IDEAS home Printed from https://ideas.repec.org/p/cpr/ceprdp/4275.html
   My bibliography  Save this paper

Ex Post Inefficiency in a Political Agency Model

Author

Listed:
  • Casamatta, Georges
  • De Paoli, Caroline

Abstract

We extend the model of Schultz (1996) to a dynamic setting with no policy commitment. Two parties that compete for election must choose the level of provision of a public good as well as the tax payment needed to finance it. The cost of producing the good may be high or low and this information is not known to the voters. We show that there exists an equilibrium in which the party that does not want much of the public good use the inefficient (high cost) technology even though the efficient one is available. Using the low cost technology would, by informing the voters about the cost parameter, force it to produce an excessively high level of the good. Interestingly, this equilibrium is not symmetric, suggesting that a party with a strong taste for the public good is less likely to adopt a wasteful policy.

Suggested Citation

  • Casamatta, Georges & De Paoli, Caroline, 2004. "Ex Post Inefficiency in a Political Agency Model," CEPR Discussion Papers 4275, C.E.P.R. Discussion Papers.
  • Handle: RePEc:cpr:ceprdp:4275
    as

    Download full text from publisher

    File URL: http://www.cepr.org/active/publications/discussion_papers/dp.php?dpno=4275
    Download Restriction: CEPR Discussion Papers are free to download for our researchers, subscribers and members. If you fall into one of these categories but have trouble downloading our papers, please contact us at subscribers@cepr.org

    As the access to this document is restricted, you may want to search for a different version of it.

    References listed on IDEAS

    as
    1. Christian Schultz, 1996. "Polarization and Inefficient Policies," Review of Economic Studies, Oxford University Press, vol. 63(2), pages 331-344.
    2. Coate, Stephen & Morris, Stephen, 1995. "On the Form of Transfers in Special Interests," Journal of Political Economy, University of Chicago Press, vol. 103(6), pages 1210-1235, December.
    3. John Duggan, 2000. "Repeated Elections with Asymmetric Information," Economics and Politics, Wiley Blackwell, vol. 12(2), pages 109-135, July.
    4. Besley, Timothy & Coate, Stephen, 1998. "Sources of Inefficiency in a Representative Democracy: A Dynamic Analysis," American Economic Review, American Economic Association, vol. 88(1), pages 139-156, March.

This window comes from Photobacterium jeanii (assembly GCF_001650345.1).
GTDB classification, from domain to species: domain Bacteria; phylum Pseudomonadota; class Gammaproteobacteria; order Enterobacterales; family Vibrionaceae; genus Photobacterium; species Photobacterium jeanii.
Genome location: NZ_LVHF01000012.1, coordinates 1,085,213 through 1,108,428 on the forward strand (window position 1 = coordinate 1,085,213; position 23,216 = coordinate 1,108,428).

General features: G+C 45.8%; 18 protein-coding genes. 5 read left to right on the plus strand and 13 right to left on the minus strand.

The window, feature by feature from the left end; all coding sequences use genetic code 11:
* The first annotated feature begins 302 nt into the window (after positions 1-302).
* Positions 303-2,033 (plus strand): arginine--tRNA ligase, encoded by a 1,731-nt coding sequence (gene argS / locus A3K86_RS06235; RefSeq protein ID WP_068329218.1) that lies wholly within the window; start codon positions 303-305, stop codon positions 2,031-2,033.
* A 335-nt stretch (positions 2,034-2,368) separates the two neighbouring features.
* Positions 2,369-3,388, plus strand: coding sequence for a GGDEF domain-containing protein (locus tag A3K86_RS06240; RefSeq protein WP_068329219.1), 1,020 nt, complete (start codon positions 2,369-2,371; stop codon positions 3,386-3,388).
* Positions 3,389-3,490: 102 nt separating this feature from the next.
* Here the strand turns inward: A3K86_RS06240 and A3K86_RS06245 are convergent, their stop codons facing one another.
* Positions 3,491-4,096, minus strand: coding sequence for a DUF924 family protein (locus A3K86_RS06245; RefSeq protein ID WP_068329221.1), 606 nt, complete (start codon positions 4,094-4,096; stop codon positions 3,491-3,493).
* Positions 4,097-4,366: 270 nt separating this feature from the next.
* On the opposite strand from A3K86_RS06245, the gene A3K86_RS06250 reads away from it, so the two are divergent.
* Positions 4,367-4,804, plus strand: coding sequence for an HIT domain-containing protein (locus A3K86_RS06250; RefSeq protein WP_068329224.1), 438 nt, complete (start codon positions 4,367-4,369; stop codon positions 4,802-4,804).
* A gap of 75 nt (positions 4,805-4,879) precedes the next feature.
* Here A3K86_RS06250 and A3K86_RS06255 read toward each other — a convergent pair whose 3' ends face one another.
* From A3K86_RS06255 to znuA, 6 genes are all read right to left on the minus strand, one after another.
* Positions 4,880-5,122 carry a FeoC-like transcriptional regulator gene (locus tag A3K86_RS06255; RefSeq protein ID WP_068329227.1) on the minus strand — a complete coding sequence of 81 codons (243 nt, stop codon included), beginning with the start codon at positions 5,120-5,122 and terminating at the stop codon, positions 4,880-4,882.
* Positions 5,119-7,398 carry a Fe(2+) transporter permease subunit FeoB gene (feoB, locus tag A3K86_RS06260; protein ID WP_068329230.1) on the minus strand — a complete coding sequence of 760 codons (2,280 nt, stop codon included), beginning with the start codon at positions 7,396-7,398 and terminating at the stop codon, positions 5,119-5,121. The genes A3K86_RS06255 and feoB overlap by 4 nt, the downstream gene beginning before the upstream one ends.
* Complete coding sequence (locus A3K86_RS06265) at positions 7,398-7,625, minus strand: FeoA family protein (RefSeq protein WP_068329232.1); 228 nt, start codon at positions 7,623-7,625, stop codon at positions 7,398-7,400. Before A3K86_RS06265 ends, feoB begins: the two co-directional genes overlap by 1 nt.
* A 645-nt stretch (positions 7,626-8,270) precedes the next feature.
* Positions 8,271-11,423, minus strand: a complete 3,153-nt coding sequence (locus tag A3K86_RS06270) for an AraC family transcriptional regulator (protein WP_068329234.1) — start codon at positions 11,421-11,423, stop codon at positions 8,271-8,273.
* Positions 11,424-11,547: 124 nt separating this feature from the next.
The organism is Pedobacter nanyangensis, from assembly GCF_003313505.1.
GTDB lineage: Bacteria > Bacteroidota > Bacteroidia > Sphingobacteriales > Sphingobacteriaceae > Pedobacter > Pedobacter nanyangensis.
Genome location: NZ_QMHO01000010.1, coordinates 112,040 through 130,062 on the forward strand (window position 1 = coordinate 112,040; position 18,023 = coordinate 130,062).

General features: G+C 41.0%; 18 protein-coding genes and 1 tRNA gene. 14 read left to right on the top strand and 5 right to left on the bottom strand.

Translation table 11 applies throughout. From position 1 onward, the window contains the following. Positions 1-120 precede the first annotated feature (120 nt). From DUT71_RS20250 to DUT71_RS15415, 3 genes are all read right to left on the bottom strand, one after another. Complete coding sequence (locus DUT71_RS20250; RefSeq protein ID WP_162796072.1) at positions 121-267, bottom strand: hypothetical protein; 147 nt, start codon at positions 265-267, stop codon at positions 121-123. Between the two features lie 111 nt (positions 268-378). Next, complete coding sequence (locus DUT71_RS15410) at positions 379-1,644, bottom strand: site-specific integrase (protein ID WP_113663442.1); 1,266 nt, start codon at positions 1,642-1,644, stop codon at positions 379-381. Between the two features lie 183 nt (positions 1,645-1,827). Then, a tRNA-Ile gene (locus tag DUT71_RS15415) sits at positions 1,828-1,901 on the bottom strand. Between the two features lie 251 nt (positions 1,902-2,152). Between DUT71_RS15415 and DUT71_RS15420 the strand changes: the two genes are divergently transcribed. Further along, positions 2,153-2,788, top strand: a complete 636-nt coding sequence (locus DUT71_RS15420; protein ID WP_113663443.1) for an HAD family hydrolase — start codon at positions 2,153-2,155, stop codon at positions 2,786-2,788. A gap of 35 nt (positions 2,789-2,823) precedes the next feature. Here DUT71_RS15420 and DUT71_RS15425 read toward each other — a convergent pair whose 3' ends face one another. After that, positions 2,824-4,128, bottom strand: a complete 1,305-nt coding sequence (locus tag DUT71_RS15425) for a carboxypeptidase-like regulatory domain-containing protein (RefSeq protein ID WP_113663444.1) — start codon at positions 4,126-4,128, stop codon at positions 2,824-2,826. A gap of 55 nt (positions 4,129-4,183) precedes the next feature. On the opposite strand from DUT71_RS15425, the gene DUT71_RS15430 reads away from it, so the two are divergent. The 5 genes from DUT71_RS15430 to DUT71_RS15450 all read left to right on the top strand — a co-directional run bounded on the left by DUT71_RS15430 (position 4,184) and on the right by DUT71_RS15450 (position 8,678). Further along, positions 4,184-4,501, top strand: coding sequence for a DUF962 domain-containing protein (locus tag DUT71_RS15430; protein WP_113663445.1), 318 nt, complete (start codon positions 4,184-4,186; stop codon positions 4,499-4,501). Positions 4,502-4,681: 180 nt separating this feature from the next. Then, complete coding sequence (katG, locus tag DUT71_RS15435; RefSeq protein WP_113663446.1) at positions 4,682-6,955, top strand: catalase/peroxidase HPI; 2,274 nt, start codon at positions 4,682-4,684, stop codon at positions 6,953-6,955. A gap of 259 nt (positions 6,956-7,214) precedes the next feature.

5. Acemoglu, Daron, 2003. "Why not a political Coase theorem? Social conflict, commitment, and politics," Journal of Comparative Economics, Elsevier, vol. 31(4), pages 620-652, December.
    6. James A. Robinson & Thierry Verdier, 2013. "The Political Economy of Clientelism," Scandinavian Journal of Economics, Wiley Blackwell, vol. 115(2), pages 260-291, April.
    7. John Ferejohn, 1986. "Incumbent performance and electoral control," Public Choice, Springer, vol. 50(1), pages 5-25, January.
    8. Acemoglu, Daron & Robinson, James A., 2001. "Inefficient Redistribution," American Political Science Review, Cambridge University Press, vol. 95(03), pages 649-661, September.
    9. Jeffrey Banks & John Duggan, 2001. "A Multidimensional Model of Repeated Elections," Wallis Working Papers WP24, University of Rochester - Wallis Institute of Political Economy.
    10. Wittman, Donald, 1989. "Why Democracies Produce Efficient Results," Journal of Political Economy, University of Chicago Press, vol. 97(6), pages 1395-1424, December.
    Full references (including those not matched with items on IDEAS)

    More about this item

    Keywords

    commitment; dynamic electoral competition; ratchet effect;

    JEL classification:

    • D72 - Microeconomics - - Analysis of Collective Decision-Making - - - Political Processes: Rent-seeking, Lobbying, Elections, Legislatures, and Voting Behavior
    • D82 - Microeconomics - - Information, Knowledge, and Uncertainty - - - Asymmetric and Private Information; Mechanism Design
    • H41 - Public Economics - - Publicly Provided Goods - - - Public Goods

    NEP fields

    This paper has been announced in the following NEP Reports:

    Statistics

    Access and download statistics

    Corrections

    All material on this site has been provided by the respective publishers and authors. You can help correct errors and omissions. When requesting a correction, please mention this item's handle: RePEc:cpr:ceprdp:4275. See general information about how to correct material in RePEc.

    For technical questions regarding this item, or to correct its authors, title, abstract, bibliographic or download information, contact: (). General contact details of provider: .

    If you have authored this item and are not yet registered with RePEc, we encourage you to do it here. This allows to link your profile to this item. It also allows you to accept potential citations to this item that we are uncertain about.

    If CitEc recognized a reference but did not link an item in RePEc to it, you can help with this form .

    If you know of missing items citing this one, you can help us creating those links by adding the relevant references in the same way as above, for each refering item. If you are a registered author of this item, you may also want to check the "citations" tab in your RePEc Author Service profile, as there may be some citations waiting for confirmation.

    Please note that corrections may take a couple of weeks to filter through the various RePEc services.

    IDEAS is a RePEc service hosted by the Research Division of the Federal Reserve Bank of St. Louis . RePEc uses bibliographic data supplied by the respective publishers.